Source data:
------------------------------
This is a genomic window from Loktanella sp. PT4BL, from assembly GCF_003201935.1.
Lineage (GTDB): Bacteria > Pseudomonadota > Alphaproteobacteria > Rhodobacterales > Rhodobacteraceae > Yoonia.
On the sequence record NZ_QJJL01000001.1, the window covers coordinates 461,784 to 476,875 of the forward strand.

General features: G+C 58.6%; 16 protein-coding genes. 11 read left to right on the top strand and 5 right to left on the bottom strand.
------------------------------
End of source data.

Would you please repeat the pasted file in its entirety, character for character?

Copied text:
This is a genomic window from Loktanella sp. PT4BL, from assembly GCF_003201935.1.
Lineage (GTDB): Bacteria > Pseudomonadota > Alphaproteobacteria > Rhodobacterales > Rhodobacteraceae > Yoonia.
On the sequence record NZ_QJJL01000001.1, the window covers coordinates 461,784 to 476,875 of the forward strand.

General features: G+C 58.6%; 16 protein-coding genes. 11 read left to right on the top strand and 5 right to left on the bottom strand.